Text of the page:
The Role Of MMPs In Chronic Wound Edema
What The Literature Reveals
For chronic venous leg ulcers, studies show a 30-fold elevation in MMP activity when compared to acute wounds. MMP-9 activity exceeds MMP-2 activity. In a pressure ulcer model (decubitus ulcers), the levels of MMP-2 and MMP-9 are elevated more than 10-fold and 25-fold respectively. In pressure ulcers, MMP-8 collagenase activity is also elevated. The diabetic foot ulcer model shows a 65-fold increase in MMP-1 collagenase activity, a three-fold increase in MMP-2 proenzyme activity, a six-fold increase in activated MMP-2, a two-fold increase in MMP-8 activity and a 14-fold increase in MMP-9 activity.
The MMP proteolytic activity in acute wounds is not as pronounced. Acute mastectomy wound fluid shows an increased gelatinase activity for MMP-9 and MMP-2. However, these increases were only five to ten-fold. It is also important to note that the inactive zymogen forms tended to persist in acute wound fluid. These results suggest that the pro-inflammatory environment of non-healing ulcers supports high levels of gelatinase activation.
TIMP activity appears to be inversely related to the chronicity of the wound. In the diabetic foot model, TIMP-2 activity is decreased. In the venous ulcer model, TIMP-1 activity is depressed. Likewise, the pressure ulcer model shows lower TIMP activity secondary to complexes of TIMP and activated MMP.
Proteolytic activity normalizes as the wound healing progresses. Studies comparing protease activity in venous leg ulcers showed a reduction in MMP-2 and MMP-9 levels as the wounds healed over a two-week period following treatment with bed rest and leg elevation. Pro-inflammatory cytokines IL-1, IL-6 and TNF-alpha in wound fluid from previously non-healing lower extremity wounds also decrease during healing.
Platelet derived growth factor (PDGF), epidermal growth factor (EGF), basic fibroblast growth factor (FGF-basic) and transforming growth factor-beta (TGF-ß) did not significantly change as wounds healed. These results suggest that the impaired healing response seen in chronic wounds may be more dependent upon inflammatory mediators and MMP activation than upon a deficit in growth factors.
Controlled proteolysis is needed for cell migration, angiogenesis and matrix remodeling. Collagenase-1 (MMP-1), stromelysin-1 (MMP-3) and stromelysin-2 (MMP-10) are expressed in keratinocytes bordering both acute and chronic wounds. Differential collagenase expression suggests various MMPs serve different functions during the wound healing process. The presence of collagenase-1 (MMP-1) in keratinocytes appears to be important for cellular migration whereas collagenase-3 (MMP-13), which present exclusively in fibroblasts embedded deep within the chronic ulcer wound bed, probably functions more in matrix remodelling.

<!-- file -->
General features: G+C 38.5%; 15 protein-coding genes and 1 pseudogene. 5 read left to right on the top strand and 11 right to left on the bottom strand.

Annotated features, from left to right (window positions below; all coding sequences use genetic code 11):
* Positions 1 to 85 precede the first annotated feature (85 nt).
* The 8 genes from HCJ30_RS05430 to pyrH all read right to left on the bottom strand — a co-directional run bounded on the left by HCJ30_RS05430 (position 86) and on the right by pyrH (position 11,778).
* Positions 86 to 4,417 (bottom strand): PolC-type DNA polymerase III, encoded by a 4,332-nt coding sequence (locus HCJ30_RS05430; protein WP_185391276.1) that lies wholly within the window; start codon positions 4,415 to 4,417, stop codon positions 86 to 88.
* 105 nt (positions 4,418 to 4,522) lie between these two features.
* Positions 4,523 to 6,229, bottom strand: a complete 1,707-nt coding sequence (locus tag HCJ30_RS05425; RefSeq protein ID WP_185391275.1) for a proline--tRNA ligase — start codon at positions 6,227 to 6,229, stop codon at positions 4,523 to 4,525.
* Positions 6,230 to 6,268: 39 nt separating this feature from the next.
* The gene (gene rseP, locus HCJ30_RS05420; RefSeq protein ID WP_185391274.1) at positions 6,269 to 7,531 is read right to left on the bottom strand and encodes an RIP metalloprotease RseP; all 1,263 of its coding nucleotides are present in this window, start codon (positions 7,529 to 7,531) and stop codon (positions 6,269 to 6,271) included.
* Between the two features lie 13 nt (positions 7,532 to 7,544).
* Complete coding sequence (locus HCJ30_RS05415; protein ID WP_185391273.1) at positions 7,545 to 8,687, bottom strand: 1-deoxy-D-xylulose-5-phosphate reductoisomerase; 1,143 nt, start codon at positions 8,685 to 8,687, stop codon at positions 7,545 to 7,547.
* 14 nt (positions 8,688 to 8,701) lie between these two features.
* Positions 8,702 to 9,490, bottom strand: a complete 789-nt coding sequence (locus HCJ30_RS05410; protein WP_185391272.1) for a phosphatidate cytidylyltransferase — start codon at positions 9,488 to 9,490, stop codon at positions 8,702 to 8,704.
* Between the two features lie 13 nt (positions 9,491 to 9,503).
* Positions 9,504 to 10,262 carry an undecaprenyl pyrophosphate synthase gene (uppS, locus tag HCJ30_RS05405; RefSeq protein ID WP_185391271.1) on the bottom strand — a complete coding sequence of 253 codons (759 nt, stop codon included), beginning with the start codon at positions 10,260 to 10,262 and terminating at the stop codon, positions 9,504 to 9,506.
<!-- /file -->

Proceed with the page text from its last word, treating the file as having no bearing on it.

TIMP-1 associated with keratinocytes bordering healing wounds at the basement membrane is not expressed in the epidermis of chronic wounds. TIMP-3 expression is conserved in both acute and chronic wounds, localized in the stromal fibroblast and macrophage-like cells surrounding vessels and sweat glands.
Researchers report no qualitative differences in the expression of MMPs -1, -3, and -10 in the epidermis of chronic wounds when they compared them to normally healing wounds. However, the overall number of stromal cells expressing MMP-1 and MMP-3 are greater in chronic wounds. MMP-10 has not been detected in the dermis of chronic wounds.
These studies outline the need for further research to clarify the connection between cellular expression, concentration and function of the MMPs as balanced with TIMPs. At this time, it is difficult to drawn a causal relationship between wound healing and the presence or absence of a given MMP.
Dr. Smith is the Medical Director of the Wound Care Center at the Texas Diabetes Institute in San Antonio, Texas. She is an Assistant Professor in the Department of Rehabilitative Medicine at the University of Texas Health Science Center, is board-certified in emergency medicine and fellowship-trained in hyperbaric medicine.
Dr. Steinberg (pictured) is an Assistant Professor in the Department of Orthopaedics/Podiatry Service at the University of Texas Health Science Center.